Russia is a source of curiosity for most people. With news reports of spies and a revival of Soviet-era attitudes, is it any wonder that for many travellers they are curious what the Russian Federation is actually like?
I was lucky enough to visit on business in February 2012, I had many preconceptions of what I thought the people would be like. I did learn some funny facts whilst travelling there, the one thing that always sticks in my mind is that when you smile at somebody on the street that you don’t know, they think you have some sort of mental disability. This was fun ammunition to play with…
So, if you’re an avid reader of my blog you’ll know that as a gay traveller I often like to visit the local scene where I’m visiting. Thankfully for me, I visited Russia just before they introduced a new anti-gay propaganda law took hold, I’m happy to say that although the scene I found was underground, it did exist.
One of the biggest clubs in Moscow called Central Station was completely full when I arrived. It was -10 degrees outside and I was completely frozen when I arrived, thankfully inside the club it was hot… and that was just the clientele!
It was a relief that I was travelling with a colleague who was originally born in Ukraine but could speak fluent Russian came with me to the club. He advised me not to speak English upon entering as at the time due to all the attempted attacks by anti-gay groups the owners had become suspicious of anyone and everyone.
So I did as I was told and kept my mouth shut. Once inside the club, I saw many people wearing t-shirts with Union Jack flags which encouraged me to try speaking with a few people. They absolutely loved the fact someone other than a Russian was visiting the gay scene. I sadly didn’t discover if this was just because very few foreigners explore the scene or whether it was because those that do don’t speak to many locals.
One thing I have to give the Russians credit for is that they know how to take their vodka! In the UK we normally drink vodka with a mixer. In Russia I was served it in a large shot glass, my mixer remained in the bottle until I’d downed the vodka! After just two shots I was quite literally hammered, I had a very embarrassing incident in the taxi on the way back to my hotel.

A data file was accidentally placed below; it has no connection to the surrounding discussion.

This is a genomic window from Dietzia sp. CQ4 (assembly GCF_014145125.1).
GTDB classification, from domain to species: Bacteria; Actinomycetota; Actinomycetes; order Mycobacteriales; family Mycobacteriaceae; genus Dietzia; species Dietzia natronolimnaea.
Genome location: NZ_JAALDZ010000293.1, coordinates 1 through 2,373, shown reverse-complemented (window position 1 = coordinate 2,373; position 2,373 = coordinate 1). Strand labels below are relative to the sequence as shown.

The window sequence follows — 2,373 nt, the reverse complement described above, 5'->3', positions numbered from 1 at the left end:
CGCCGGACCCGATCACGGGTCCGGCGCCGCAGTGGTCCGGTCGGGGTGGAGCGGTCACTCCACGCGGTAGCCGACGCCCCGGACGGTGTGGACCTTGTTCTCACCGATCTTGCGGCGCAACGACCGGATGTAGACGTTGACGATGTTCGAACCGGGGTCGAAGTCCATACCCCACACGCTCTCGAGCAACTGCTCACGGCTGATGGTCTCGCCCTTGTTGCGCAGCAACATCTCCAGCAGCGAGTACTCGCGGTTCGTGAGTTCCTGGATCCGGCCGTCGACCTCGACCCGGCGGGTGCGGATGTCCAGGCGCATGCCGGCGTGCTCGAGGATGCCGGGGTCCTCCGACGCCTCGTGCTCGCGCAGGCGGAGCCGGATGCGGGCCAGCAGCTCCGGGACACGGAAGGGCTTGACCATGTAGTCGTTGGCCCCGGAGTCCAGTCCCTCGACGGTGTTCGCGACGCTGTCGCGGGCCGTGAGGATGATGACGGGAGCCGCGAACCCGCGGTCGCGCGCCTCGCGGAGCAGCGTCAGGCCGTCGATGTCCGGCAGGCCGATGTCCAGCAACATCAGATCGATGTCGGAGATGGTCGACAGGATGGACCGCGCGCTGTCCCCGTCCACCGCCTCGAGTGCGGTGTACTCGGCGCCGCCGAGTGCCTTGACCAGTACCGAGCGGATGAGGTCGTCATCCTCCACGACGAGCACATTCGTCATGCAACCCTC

I had to get the taxi driver to stop in the middle of a highway so I could vomit, I’ve never been so ill from alcohol. It was quite shameful, I haven’t done that again since!
Unfortunately due to a string of attacks, shootings and assaults the club that I visited has now closed. This really is a shame, but sadly isn’t surprising.
Many people complain about the cold, but I really enjoyed visiting Russia in winter. It makes it more ‘beautiful’, I say that loosely as Moscow is incredibly over-crowded and suffers hugely from pollution but is definitely worth visiting.
I was advised by several friends to make sure I used the Moscow Metro due to the fascinating facades, chandeliers and Soviet-era decorations. They were not wrong, it was incredible.
Like in any big city, Moscow commuters tend to keep themselves to themselves and won’t even look at you, if they hear an English accent they will stare at you. This could either be intrigue or they’re wondering why you are using the Metro to travel in their city.
The distances between some stations are huge, you could spend all day just travelling on the Metro. It might not be modern but it certainly was fun.
Commuting on the Tube just hasn’t felt the same since.
I try not to believe what I read in the press, although some things about Russia were true I did find some fantastic people who were open, honest and willing to discuss the current situation facing normal Russians. You also get to try the amazing food, my favourite was the Russian staple, borsch.
Although at the time when I visited Russia it wasn’t exactly a cheap destination, hotels in Moscow are some of the most expensive in the world. Thankfully at the moment due to the crash of Russian rouble this will make a visit to the country much less expensive.
Sadly though this doesn’t detract from the fact you will have to go through significant hoops to gain a visa, tourist or business!
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